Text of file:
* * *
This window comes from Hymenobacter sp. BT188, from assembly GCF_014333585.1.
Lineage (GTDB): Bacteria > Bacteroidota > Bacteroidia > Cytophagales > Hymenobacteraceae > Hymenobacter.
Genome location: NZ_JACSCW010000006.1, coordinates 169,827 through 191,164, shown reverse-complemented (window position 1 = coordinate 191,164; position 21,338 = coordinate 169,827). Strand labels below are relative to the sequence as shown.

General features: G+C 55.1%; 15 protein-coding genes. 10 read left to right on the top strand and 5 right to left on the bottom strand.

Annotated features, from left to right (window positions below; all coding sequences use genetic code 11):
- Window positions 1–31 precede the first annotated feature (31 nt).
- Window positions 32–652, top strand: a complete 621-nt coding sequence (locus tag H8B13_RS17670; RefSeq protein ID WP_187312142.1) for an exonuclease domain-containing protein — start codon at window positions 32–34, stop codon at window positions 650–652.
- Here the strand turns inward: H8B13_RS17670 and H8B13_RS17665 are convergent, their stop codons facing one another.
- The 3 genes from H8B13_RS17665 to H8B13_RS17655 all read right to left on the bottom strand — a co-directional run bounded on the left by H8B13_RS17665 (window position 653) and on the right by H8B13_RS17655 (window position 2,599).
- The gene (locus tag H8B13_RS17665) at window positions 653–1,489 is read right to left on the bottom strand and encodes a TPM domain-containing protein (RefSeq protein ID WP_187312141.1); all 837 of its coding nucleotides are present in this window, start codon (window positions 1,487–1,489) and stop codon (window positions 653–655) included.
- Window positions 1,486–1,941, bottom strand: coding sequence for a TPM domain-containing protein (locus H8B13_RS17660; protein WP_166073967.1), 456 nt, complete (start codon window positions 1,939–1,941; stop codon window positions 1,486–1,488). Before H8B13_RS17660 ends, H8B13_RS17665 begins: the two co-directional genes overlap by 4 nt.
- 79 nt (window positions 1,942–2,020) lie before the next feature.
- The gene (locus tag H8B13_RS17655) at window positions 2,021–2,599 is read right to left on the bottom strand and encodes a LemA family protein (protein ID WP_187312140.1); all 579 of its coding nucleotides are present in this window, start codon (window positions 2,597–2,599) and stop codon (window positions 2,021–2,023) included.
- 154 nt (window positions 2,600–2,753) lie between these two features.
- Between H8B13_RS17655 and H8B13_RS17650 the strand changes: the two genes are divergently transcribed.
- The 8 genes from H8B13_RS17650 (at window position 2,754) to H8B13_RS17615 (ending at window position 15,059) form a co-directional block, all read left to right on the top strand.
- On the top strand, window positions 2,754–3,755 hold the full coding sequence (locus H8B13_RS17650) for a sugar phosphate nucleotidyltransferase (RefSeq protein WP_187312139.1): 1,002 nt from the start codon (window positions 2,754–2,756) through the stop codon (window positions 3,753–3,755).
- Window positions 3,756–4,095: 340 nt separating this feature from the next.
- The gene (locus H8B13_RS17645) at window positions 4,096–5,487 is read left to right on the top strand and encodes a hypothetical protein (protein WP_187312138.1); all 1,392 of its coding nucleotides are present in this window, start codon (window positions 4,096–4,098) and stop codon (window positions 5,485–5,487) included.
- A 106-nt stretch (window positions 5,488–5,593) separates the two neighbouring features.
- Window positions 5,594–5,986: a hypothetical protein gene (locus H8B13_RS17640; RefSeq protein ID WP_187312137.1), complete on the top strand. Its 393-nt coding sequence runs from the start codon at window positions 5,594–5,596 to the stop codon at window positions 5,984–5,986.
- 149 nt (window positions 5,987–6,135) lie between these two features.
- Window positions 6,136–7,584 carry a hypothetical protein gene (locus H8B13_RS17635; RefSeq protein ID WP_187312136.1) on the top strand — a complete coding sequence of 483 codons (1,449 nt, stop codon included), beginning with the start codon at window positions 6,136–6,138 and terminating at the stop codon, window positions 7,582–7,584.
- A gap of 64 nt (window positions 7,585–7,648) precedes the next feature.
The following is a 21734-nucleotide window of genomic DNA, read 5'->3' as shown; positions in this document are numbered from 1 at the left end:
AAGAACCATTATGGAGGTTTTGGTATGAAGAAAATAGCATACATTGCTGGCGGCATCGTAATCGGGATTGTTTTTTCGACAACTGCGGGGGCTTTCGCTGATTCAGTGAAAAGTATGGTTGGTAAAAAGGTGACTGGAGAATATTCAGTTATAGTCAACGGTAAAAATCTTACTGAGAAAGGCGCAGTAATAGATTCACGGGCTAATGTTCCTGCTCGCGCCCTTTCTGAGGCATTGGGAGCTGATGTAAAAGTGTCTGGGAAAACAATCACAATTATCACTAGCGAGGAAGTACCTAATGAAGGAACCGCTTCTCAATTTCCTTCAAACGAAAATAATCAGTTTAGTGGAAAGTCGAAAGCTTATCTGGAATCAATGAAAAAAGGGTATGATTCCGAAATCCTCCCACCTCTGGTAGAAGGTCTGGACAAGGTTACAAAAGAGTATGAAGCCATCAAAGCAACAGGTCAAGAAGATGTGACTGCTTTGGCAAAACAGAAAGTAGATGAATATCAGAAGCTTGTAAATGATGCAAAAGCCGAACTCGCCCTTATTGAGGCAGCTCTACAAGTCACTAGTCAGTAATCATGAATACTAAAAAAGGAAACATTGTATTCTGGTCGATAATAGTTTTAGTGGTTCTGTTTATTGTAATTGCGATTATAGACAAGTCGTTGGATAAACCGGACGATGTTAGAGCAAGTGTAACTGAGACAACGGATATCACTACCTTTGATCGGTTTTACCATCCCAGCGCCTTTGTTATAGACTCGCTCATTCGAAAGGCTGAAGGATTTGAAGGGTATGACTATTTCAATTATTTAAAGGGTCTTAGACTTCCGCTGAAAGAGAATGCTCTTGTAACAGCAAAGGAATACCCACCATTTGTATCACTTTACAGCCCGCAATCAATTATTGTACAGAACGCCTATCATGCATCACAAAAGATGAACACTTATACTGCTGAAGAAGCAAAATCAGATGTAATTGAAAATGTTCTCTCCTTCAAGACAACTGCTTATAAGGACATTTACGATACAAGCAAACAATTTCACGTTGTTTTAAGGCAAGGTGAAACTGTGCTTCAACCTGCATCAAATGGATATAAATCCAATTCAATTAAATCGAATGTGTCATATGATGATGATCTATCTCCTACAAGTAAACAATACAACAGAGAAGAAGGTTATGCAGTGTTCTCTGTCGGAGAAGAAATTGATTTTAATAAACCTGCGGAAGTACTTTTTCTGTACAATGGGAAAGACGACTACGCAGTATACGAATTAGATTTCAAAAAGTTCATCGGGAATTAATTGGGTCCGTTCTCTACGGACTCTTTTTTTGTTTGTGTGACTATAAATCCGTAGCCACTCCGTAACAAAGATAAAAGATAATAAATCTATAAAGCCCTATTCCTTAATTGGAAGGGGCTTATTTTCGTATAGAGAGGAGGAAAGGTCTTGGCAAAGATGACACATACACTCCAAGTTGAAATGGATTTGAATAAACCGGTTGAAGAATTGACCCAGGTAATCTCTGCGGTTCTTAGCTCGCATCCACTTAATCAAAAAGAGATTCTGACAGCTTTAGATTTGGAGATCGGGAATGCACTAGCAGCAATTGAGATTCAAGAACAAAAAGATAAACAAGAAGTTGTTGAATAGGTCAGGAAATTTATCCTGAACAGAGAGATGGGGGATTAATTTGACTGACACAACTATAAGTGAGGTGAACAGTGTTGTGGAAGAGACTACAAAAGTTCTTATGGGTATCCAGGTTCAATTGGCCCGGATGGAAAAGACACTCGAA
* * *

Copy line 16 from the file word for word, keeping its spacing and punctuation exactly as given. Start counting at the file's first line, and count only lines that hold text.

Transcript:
- The 8 genes from H8B13_RS17650 (at window position 2,754) to H8B13_RS17615 (ending at window position 15,059) form a co-directional block, all read left to right on the top strand.